World Stamps

Inside Linn’s: Redesigned ATA website offers many resources

Oct 16, 2020, 8 AM
In Computers and Stamps in the Nov. 2 issue of Linn’s Stamp News, William F. Sharpe takes readers on a guided tour of the American Topical Association’s redesigned website. Shown is the top part of the home page.

By Charles Snee

The Nov. 2 issue of Linn’s Stamp News just landed on the presses and goes in the mail to subscribers Monday, Oct. 19. And if you subscribe to Linn’s digital edition, you’re at the head of the line with early access Saturday, Oct. 17. While you wait for your issue to arrive in your mailbox, enjoy these three brief reviews of exclusive content available only to subscribers. 

Redesigned ATA website offers many resources

In Computers and Stamps, William F. Sharpe highlights some of the myriad improvements that have been made to the website of the American Topical Association. Sharpe guides readers through the various menus that are listed across the top of the home page, beginning with the ATA store that “features first- day and event covers, handbooks and publications, ATA gifts, Taste of Topicals and a Kid’s Corner.” If you’re interested in starting a topical collection, be sure to visit Taste of Topicals. There you will find starter kits that are available for purchase. The kits include 30 stamps, a five-page album, stamp hinges and helpful information for launching a topical collection. Be sure to explore the Resources menu. Under the Youth tab, for example, you can find more than 200 blank album pages for different topics that may be downloaded for free. Keep Sharpe’s column close at hand as you explore the other resources available on the ATA website.

Church mailing cards document use of fourth-class mail rate

A pair of mailing cards with ties to the Seventh-day Adventist Church are the focal point of Charles Snee’s Dollar-Sign Stamps column this month. Snee begins with a review of the origins of the fourth-class rate for mailing books from libraries, which the United States Post Office Department established July 1, 1928. Over time the rate was revised to include items other than books, and the list of eligible senders was expanded “to include nonprofit religious, educational, scientific, philanthropic and other organizations,” Snee writes. To learn more about the mailing cards, Snee reached out to a hobby friend who is a member of the Seventh-day Adventist Church. The information his friend provides sheds light on some of the markings on the cards, one of which is connected to the church’s “Mission Spotlight” program that ran for 37 years beginning in 1970. And, of course, Snee provides a rate breakdown for the frankings on the cards, both of which were mailed in the 1990s.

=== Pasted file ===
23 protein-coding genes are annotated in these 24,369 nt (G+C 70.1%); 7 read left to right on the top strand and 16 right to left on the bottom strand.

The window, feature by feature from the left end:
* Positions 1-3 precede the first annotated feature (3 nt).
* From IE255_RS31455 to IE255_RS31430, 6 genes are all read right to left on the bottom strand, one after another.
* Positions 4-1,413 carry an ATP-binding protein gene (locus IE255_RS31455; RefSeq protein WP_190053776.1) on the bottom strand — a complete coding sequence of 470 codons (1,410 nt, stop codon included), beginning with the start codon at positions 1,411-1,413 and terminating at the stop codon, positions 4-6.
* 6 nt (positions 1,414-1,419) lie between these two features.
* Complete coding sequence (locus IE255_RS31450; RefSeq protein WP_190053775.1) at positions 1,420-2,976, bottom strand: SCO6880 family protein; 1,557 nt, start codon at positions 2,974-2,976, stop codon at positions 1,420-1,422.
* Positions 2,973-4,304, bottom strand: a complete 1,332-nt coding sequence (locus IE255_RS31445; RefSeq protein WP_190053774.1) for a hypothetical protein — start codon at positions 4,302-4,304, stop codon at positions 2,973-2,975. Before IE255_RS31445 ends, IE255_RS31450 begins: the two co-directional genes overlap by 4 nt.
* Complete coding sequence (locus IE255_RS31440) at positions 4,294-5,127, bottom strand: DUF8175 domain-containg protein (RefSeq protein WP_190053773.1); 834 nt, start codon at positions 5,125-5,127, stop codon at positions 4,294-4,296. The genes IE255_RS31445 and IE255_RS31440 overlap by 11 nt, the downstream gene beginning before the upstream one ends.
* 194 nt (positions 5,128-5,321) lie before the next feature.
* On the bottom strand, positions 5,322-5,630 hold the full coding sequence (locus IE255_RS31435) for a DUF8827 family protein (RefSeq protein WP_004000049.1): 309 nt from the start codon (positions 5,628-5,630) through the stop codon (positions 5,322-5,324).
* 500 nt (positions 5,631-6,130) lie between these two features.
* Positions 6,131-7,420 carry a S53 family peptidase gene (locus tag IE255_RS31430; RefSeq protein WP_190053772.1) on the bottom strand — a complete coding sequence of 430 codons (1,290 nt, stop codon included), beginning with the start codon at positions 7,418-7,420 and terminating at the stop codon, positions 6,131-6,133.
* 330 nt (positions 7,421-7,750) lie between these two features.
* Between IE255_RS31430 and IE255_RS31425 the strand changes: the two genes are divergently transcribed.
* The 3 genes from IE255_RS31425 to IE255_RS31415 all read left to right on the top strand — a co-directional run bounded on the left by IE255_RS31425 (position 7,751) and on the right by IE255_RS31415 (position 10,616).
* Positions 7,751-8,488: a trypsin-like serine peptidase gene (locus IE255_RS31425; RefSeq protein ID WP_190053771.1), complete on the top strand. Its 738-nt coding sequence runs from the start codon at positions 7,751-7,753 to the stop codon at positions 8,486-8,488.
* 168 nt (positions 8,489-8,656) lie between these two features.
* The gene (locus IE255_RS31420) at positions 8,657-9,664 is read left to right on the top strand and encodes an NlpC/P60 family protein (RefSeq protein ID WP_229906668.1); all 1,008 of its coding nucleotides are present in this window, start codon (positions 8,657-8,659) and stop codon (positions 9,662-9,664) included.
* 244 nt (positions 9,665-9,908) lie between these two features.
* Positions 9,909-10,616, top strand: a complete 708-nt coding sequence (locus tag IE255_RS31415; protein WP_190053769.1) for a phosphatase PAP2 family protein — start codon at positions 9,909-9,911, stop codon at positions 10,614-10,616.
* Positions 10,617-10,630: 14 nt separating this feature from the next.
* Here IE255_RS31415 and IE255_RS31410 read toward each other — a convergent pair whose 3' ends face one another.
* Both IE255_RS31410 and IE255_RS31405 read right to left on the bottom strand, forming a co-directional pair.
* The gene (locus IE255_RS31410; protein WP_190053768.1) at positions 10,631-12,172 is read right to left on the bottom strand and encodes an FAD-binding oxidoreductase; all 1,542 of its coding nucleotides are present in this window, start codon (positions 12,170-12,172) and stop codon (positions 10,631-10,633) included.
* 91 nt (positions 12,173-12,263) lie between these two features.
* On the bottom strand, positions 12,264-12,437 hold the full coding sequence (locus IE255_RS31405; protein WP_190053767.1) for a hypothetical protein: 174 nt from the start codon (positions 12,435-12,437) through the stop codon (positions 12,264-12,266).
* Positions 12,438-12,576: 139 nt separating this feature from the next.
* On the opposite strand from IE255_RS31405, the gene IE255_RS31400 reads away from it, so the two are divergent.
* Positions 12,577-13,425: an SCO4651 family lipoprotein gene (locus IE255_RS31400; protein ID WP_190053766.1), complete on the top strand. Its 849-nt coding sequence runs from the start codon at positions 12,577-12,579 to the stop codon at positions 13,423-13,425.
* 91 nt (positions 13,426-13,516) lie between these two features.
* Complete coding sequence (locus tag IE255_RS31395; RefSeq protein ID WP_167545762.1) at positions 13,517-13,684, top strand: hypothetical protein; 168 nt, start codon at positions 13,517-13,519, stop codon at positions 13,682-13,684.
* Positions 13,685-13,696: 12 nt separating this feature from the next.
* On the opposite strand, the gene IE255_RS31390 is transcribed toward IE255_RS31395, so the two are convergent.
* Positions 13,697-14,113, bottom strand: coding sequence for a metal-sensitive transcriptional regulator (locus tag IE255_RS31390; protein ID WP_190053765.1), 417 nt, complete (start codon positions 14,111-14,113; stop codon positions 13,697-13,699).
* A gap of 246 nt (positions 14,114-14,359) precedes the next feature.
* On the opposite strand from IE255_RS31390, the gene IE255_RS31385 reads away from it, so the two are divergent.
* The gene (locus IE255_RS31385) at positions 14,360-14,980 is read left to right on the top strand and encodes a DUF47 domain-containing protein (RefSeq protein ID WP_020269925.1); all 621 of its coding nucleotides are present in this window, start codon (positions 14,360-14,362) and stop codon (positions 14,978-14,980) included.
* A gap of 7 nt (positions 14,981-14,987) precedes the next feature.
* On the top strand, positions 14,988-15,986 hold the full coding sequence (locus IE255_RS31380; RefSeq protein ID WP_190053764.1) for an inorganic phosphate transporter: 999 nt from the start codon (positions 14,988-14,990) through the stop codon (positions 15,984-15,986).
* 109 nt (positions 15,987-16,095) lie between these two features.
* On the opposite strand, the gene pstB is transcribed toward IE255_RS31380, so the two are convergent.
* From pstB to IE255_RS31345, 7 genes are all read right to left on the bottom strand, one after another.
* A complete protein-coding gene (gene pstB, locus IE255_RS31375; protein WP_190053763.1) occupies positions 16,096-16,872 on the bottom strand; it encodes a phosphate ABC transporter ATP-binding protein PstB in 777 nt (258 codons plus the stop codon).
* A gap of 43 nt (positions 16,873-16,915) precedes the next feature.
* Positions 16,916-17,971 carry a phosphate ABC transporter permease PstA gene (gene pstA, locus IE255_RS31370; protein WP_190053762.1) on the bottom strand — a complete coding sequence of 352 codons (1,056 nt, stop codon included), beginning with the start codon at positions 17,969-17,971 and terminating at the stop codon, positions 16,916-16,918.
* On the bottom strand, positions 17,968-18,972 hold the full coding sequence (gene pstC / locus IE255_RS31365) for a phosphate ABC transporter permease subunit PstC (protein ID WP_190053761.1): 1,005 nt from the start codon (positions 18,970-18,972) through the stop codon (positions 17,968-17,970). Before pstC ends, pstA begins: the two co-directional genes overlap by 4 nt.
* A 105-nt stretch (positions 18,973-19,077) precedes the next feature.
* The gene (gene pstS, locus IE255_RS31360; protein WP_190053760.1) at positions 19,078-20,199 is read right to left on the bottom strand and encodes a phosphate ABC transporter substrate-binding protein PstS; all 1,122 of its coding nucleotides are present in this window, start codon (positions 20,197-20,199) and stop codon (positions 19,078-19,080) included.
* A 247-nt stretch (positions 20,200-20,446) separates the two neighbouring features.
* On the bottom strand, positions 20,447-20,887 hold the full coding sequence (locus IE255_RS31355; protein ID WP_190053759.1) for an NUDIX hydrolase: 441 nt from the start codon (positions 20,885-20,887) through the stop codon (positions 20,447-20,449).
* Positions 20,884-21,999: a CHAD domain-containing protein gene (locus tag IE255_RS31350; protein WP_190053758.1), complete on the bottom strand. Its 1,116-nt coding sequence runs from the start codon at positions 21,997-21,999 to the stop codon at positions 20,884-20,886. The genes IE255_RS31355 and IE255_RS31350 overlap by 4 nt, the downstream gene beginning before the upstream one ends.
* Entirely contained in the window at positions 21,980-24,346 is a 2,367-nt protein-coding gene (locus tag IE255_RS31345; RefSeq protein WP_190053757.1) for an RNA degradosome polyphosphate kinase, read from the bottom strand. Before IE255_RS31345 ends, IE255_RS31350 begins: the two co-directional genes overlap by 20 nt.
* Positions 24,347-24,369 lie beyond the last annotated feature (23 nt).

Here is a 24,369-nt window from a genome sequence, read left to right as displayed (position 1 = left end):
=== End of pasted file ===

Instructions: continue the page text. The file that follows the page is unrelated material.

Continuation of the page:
Kitchen Table Philately: small mix yields high catalog values

In each weekly issue of Linn’s, either E. Rawolik VI or E. Rawolik VII dissects the contents of a stamp mixture offered to collectors. E. Rawolik is a pseudonym that is also the word “kiloware” (a stamp mixture) spelled backward. This week, E. Rawolik VI sifts through a desirable selection of mostly older worldwide stamps with Scott catalog values of $1 and up. In a note included with the mixture, the dealer explained that he is selling off his duplicate stamps. “If these stamps were from Knight’s duplicates, I would love to see his collection,” Rawolik wryly observes. Of the 42 stamps received, just two were valued at less than $1. An Italian commemorative issued for the 400th anniversary of the death of Francesco Ferrucci came in with the highest catalog value. Read the column to discover what that double-digit value is.

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